While many choose to participate in the current food trend of eating gluten-free, this dietary restriction is not a choice for those with celiac disease. Celiac disease is an autoimmune disease that can cause long-term problems for those who go undiagnosed and untreated. In fact, there are an estimated 2.5 million Americans today who have celiac disease but don’t know it. When you understand the symptoms and risks associated with celiac disease, you’ll be more likely to address it quickly and start feeling better.

What Is Celiac Disease?

Celiac disease occurs when your immune system attacks your small intestine as a result of eating gluten. This attack damages the villi—part of the tissue lining in your small intestine that helps absorb nutrients. Your body cannot get enough nutrients, and your intestine is unable to work correctly when the villi become damaged. This is why a gluten-free diet is so much more than a choice for those with celiac disease. It’s necessary for their body to function properly. We typically consider gluten to be found in bread and pasta, but gluten is a protein found in wheat, barley, and rye. Because of that, gluten can be found in various sauces, baked goods, ice creams, drinks, cheese dips, crackers, and even salads. It is crucial for those with celiac disease to read labels carefully.  

The Symptoms of Celiac

While children experience digestive symptoms, most adults do not. This may be why so many adults in the United States remained undiagnosed. The symptoms do not necessarily indicate a problem in the small intestine. But, pay attention to these symptoms and contact your doctor if you experience more than one. Common symptoms for adults with celiac disease include unexplained iron-deficiency anemia, fatigue, arthritis, bone or joint pain, or bone loss. Others have depression or anxiety, peripheral neuropathy, liver or biliary tract infections, seizures, and migraines. Some women have recurrent miscarriages or infertility as a result of untreated celiac disease. Canker sores inside the mouth or an itchy skin rash are also common symptoms. The symptoms listed indicate undiagnosed or untreated celiac disease. The longer you wait to address celiac disease, the more likely you are to develop many of these long-term health problems.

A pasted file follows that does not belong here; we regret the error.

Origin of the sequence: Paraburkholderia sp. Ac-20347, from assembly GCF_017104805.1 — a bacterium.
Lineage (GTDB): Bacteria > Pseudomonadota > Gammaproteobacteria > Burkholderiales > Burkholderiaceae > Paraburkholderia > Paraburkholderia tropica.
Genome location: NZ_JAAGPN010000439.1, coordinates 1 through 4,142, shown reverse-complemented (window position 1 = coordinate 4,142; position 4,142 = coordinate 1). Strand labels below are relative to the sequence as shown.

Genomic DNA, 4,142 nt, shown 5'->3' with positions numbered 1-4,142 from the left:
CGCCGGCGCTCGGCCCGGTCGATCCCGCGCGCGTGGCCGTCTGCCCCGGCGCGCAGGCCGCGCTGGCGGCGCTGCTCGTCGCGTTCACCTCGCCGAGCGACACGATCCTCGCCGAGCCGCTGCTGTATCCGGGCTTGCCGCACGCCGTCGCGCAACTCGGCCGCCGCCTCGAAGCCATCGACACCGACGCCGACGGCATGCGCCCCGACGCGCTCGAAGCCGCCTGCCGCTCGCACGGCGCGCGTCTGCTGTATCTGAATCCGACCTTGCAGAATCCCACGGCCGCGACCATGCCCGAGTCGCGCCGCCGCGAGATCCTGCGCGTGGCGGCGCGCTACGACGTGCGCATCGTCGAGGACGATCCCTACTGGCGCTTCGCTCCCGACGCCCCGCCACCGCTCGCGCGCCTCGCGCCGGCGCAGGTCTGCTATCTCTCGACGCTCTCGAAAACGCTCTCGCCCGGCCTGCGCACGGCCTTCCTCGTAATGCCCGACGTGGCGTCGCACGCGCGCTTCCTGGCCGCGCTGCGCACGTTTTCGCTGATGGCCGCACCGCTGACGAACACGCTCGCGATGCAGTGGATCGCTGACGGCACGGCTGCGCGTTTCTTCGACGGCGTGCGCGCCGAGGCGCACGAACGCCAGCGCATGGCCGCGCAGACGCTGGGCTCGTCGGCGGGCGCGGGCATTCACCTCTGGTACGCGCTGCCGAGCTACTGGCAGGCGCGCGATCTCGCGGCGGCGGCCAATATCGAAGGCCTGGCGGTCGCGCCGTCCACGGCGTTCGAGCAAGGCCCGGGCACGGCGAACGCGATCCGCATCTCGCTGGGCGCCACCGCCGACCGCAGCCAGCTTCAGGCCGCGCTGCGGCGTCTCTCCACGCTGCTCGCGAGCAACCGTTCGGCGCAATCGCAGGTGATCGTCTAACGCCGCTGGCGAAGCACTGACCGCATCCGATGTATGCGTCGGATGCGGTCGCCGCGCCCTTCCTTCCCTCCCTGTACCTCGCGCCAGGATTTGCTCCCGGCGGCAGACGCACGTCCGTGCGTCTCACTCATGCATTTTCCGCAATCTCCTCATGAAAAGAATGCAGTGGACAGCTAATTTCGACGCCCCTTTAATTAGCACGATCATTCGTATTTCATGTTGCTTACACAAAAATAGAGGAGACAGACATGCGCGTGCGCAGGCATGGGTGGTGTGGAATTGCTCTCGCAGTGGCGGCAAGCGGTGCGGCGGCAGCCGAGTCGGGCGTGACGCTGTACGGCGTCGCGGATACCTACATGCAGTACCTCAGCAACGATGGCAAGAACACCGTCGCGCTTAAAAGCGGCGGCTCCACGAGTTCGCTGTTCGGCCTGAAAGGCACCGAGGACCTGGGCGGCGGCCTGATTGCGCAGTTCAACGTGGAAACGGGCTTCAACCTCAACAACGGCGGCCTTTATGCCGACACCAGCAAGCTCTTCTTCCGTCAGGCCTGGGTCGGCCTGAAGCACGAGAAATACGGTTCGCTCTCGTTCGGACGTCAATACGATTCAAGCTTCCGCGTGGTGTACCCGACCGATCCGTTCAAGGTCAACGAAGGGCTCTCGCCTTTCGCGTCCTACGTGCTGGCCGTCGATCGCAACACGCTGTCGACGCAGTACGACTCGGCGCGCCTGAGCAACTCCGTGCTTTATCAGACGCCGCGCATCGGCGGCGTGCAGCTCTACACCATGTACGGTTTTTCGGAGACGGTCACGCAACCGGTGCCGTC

Managing Celiac Disease

Celiac disease, although chronic, is completely manageable. The best course of treatment is to avoid gluten at all costs. While this may sound too restrictive, there are many delicious and healthy foods that are allowed in your diet. Cutting out gluten is a small price to pay to protect your overall health. Fill your plate with fruits, vegetables, meat and poultry, legumes, nuts, and dairy. Rice, corn, potatoes, quinoa, flax, chia, tapioca, millet, and beans are all naturally gluten-free grains or starches. If you are looking for a gluten-free substitute for many of your favorite items, you don’t have to go far. 

Most local grocery stores carry gluten-free options for bread, snacks, sauces, and desserts. If you’re newly diagnosed with celiac disease, make sure you read your labels carefully, and make small adjustments to your regular diet as you start learning how to take care of your body. Many restaurants even have a gluten-free menu. Your new way of life doesn’t have to be restrictive. As you eat foods that don’t harm your body, you’ll begin feeling better and enjoying your new diet. 

If you have questions about celiac disease or believe that you are at risk, make an appointment at Needham Gastroenterology Associates today.